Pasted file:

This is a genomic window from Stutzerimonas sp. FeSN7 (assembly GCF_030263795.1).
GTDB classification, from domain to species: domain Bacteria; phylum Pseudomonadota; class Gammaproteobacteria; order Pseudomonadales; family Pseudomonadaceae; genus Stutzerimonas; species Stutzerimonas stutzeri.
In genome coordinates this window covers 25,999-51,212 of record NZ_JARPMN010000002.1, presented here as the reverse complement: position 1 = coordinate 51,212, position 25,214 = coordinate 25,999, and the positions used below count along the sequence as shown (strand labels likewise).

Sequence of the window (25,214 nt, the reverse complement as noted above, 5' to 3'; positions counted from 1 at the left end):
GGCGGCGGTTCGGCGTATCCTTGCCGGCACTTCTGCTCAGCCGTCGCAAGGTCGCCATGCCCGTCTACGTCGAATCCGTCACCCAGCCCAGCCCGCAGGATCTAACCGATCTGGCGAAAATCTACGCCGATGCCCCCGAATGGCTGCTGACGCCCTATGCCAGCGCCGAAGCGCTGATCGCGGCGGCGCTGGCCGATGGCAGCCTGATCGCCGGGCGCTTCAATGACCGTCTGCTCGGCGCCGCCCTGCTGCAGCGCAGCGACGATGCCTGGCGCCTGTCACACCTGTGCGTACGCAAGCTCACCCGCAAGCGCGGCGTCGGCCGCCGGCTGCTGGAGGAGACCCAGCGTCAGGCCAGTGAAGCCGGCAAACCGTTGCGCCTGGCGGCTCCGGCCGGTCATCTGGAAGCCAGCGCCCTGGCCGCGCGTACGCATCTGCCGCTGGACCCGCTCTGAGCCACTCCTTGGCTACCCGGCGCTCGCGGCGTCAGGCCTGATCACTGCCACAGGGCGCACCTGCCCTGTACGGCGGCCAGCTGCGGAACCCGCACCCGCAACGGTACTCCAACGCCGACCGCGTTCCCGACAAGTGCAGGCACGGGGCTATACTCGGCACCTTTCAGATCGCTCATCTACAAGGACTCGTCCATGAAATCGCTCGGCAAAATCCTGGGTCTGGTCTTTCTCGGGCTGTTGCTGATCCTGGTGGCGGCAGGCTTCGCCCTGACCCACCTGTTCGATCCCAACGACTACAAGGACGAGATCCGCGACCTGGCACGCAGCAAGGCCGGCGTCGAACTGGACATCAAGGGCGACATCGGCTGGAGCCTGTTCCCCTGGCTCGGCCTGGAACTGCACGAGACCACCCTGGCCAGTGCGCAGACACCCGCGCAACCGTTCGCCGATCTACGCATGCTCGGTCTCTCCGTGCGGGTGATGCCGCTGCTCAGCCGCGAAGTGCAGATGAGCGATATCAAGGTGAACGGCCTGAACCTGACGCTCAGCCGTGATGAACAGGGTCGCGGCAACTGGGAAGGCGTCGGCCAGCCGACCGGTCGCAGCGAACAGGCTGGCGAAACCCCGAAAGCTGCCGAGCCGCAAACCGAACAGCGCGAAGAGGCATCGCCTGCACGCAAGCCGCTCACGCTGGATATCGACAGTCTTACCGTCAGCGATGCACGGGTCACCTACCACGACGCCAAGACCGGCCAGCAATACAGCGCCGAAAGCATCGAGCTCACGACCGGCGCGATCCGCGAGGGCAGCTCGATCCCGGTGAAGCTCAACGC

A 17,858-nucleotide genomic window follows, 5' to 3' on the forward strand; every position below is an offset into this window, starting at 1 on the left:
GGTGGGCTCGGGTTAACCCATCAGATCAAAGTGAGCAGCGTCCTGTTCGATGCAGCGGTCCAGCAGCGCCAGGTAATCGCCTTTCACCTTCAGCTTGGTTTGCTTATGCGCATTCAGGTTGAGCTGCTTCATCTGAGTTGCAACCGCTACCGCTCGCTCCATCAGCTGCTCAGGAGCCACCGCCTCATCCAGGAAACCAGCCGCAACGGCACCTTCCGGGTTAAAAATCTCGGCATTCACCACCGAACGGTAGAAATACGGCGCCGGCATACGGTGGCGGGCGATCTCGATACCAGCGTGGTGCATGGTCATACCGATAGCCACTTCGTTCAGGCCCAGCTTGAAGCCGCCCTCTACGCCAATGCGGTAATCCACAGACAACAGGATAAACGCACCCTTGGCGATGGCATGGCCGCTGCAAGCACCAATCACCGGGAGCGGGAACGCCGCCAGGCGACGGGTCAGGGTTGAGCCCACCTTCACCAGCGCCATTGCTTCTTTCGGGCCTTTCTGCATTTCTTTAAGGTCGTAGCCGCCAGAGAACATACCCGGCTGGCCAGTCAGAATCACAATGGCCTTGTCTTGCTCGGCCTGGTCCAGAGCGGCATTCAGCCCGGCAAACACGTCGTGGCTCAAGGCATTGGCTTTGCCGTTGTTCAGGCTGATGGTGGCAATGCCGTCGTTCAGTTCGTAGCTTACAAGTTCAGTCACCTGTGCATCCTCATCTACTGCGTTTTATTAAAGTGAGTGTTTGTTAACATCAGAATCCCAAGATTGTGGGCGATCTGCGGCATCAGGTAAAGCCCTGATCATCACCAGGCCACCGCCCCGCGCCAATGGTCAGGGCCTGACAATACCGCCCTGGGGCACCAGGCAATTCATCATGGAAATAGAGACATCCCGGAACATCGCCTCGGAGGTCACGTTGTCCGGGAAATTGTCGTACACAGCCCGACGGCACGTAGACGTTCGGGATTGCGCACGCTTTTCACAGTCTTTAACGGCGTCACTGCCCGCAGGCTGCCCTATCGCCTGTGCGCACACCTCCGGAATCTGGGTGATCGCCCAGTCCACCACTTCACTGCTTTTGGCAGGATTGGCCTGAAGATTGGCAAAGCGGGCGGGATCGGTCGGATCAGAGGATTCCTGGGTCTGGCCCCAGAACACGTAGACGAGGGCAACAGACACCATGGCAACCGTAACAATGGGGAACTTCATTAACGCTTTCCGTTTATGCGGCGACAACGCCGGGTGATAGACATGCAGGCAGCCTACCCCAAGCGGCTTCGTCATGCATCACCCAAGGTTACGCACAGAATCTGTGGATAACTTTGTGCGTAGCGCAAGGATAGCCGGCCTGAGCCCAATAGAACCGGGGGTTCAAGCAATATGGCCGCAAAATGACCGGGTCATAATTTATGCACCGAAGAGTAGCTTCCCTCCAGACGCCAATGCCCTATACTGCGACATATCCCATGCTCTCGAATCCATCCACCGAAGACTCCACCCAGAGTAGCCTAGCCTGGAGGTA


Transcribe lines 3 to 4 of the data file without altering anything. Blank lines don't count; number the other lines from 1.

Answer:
In genome coordinates this window covers 25,999-51,212 of record NZ_JARPMN010000002.1, presented here as the reverse complement: position 1 = coordinate 51,212, position 25,214 = coordinate 25,999, and the positions used below count along the sequence as shown (strand labels likewise).

Sequence of the window (25,214 nt, the reverse complement as noted above, 5' to 3'; positions counted from 1 at the left end):